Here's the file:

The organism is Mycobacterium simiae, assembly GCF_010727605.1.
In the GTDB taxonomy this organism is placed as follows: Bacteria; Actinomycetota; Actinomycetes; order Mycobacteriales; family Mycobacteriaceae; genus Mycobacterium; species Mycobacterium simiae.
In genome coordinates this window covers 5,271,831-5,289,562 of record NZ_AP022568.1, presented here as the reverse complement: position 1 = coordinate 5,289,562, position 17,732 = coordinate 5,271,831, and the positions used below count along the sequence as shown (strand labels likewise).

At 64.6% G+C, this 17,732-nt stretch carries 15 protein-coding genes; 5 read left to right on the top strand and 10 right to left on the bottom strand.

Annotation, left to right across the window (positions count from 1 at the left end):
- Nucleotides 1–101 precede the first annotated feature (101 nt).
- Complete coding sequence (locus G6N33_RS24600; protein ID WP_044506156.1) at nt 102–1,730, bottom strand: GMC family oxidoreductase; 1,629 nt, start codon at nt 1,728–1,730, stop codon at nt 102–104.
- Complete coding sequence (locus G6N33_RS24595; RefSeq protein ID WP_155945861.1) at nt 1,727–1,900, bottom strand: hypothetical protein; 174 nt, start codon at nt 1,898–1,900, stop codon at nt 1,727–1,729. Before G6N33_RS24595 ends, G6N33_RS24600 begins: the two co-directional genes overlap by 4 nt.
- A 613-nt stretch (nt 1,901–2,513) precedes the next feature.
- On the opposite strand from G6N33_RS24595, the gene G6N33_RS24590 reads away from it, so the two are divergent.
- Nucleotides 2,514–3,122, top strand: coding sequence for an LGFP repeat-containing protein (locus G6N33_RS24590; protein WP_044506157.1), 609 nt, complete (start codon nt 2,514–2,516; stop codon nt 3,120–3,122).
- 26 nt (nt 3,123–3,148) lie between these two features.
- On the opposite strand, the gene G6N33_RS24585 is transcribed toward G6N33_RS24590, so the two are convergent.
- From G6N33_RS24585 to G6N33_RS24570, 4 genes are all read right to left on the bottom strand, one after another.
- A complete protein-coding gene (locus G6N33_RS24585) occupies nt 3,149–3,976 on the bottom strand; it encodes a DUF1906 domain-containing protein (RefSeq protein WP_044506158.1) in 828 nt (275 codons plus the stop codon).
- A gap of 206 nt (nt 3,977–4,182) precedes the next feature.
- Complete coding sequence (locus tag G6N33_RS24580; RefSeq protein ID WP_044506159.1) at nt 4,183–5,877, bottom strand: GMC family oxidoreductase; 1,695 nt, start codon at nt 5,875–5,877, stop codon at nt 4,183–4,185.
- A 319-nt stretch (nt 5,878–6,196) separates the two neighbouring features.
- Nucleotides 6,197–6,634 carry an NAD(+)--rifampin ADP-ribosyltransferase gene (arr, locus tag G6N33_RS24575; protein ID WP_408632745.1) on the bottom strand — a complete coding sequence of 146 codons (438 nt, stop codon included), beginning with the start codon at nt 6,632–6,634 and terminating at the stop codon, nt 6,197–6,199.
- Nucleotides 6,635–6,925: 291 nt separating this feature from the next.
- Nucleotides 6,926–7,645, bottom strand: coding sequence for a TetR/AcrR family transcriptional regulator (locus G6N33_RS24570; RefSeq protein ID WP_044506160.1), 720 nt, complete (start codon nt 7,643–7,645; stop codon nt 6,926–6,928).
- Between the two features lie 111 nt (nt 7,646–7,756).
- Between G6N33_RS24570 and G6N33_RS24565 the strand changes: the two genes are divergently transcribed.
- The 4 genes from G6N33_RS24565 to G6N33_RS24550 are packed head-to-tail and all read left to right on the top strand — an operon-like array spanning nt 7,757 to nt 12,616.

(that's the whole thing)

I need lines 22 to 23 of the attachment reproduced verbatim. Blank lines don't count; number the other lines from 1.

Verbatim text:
- Between the two features lie 111 nt (nt 7,646–7,756).
- Between G6N33_RS24570 and G6N33_RS24565 the strand changes: the two genes are divergently transcribed.